Famed for her descriptions of upper-class life in late 19th-century New York, author Edith Wharton drew on her own experience of the elaborate social conventions of the so-calledGilded Age. She had spent much of her childhood in Europe, where she learnt German, French and Italian, and gained an appreciation of art, architecture and literature. She returned to America where she unhappily married then took refuge in writing, publishing fifteen novels, seven novellas and eighty-five short stories, plus poetry, books on design, travel and literary criticism.


Originally serialised in the magazine Pictorial Review in 1920, Wharton’s novel The Age of Innocence begins at the opera where a young male lawyer called Newland Archer observes the audience rather than the production. Here, social pretention upstages art and music.

[…] An unalterable and unquestioned law of the musical world required that the German text of French operas sung by Swedish artists should be translated into Italian for the clearer understanding of English-speaking audiences.

“[…] una inalterable y jamás cuestionada ley del mundo musical exigía que el texto alemán de las óperas francesas, cantadas por artistas suecas, se tradujera al italiano para la mejor comprensión de públicos de habla inglesa”.


Archer first admires his fiancée, May Welland, and then becomes distracted by her older cousin, Ellen Olenska. Olenska has recently arrived from Europe after running away from a bad marriage to a Polish count. Archer notices her revealing clothes and her carefree manners. He is intrigued, and begins to question Welland’s authenticity.

That terrifying product of the social system he belonged to and believed in, the young girl who knew nothing and expected everything, looked back at him like a stranger through May Welland’s familiar features; and once more it was borne in on him that marriage was not the safe anchorage he had been taught to think, but a voyage on uncharted seas.

“Aquel aterrador producto del sistema social al que pertenecía y en el cual creía, la muchacha que nada sabía y todo esperaba, le devolvía la mirada como una extraña a través de los familiares rasgos de May Welland; y supo otra vez que el matrimonio no era el seguro refugio en que le habían enseñado a creer, sino un viaje por mares inexplorados”.


Archer realises that he is in love with Olenska, and confesses it to her. He considers the predicament of women, who are more harshly judged than their cheating husbands.

‘I’m sick of the hypocrisy that would bury alive a woman of her age if her husband prefers to live with harlots... Women ought to be free - as free as we are,’ he declared, making a discovery of which he was too irritated to measure the terrific consequences.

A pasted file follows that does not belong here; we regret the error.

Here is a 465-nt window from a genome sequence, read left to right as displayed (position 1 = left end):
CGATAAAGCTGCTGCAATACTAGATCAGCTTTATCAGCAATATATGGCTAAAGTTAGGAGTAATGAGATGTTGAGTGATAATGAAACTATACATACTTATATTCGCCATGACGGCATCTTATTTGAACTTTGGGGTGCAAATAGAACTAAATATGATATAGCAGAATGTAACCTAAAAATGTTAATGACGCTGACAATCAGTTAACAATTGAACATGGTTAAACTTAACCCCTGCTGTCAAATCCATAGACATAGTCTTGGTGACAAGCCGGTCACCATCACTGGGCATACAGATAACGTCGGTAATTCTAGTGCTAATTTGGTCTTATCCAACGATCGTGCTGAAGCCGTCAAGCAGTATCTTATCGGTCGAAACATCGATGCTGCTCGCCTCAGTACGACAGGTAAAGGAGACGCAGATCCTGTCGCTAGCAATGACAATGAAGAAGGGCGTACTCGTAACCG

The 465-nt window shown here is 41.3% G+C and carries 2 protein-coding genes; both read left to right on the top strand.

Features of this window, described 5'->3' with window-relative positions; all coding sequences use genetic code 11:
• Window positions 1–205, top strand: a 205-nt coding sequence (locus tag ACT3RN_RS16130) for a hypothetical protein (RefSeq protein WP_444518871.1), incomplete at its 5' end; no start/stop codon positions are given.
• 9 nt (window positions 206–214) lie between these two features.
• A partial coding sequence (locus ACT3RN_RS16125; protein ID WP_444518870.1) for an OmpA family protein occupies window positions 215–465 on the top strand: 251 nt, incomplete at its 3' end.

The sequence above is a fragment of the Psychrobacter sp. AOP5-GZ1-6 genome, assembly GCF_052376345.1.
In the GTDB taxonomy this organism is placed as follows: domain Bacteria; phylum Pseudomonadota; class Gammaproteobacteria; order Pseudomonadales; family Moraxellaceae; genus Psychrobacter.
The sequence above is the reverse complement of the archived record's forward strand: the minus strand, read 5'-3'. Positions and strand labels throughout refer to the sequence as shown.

“Estoy harto de esa hipocresía capaz de enterrar viva a una mujer de su edad porque su marido prefiere vivir entre rameras. Las mujeres deberían ser libres... tan libres como nosotros —declaró, descubriendo algo cuyas terribles consecuencias estaba demasiado irritado para medir”.


Nevertheless, Archer feels obliged to marry Olenska. He tries to forget Olenska, but his marriage is boring and the social life that he once found fun, now seems pointless.

He had married (as most young men did) because he had met a perfectly charming girl at the moment when a series of rather aimless sentimental adventures were ending in premature disgust; and she had represented peace, stability, comradeship, and the steadying sense of an unescapable duty.

“Se había casado (como la mayoría de los jóvenes) porque había tropezado con una muchacha realmente encantadora en un momento en que una serie de aventuras sentimentales sin mucho sentido terminaban con prematura repugnancia; y ella representaba la paz, la estabilidad, la camaradería y el seguro sentido de un deber inevitable”.

While on holiday in Rhode Island, Archer meets Olenska, who is considering returning to Europe. He begs her to stay. But when it seems as if Archer and Olenska will finally be together, she announces her departure. The reason becomes apparent: Welland is pregnant.


Decades pass. In that time, the Archers have had three children. Archer, now a widow, travels to France with his son. There, they arrange to visit Olenska at her Paris apartment. However, Archer finds he cannot go.

He sat for a long time on the bench in the thickening dusk, his eyes never turning from the balcony. At length a light shone through the windows, and a moment later a man-servant came out on the balcony, drew up the awnings, and closed the shutters.

“Permaneció largo tiempo sentado en el banco, mientras el crepúsculo se espesaba, sin apartar los ojos del balcón. Finalmente, la luz brilló en las ventanas, y un instante después un criado salió al balcón, bajó los toldos y cerró las persianas”.

Wharton lived the last thirty years of her life in Paris, where she died in 1937. For decades after, Wharton was regarded as a less superior author to modernists such as Henry James. However, biographies and movies, especially Martin Scorsese’s film adaptation of The Age of Innocence (1993) starring Daniel Day-Lewis, Michelle Pfeiffer and Winona Ryder, changed that. Scorsese revealed that Wharton’s world was a place of mafia-like rituals, where the polishedoutward manners of society contrasted with its cold inward machinations.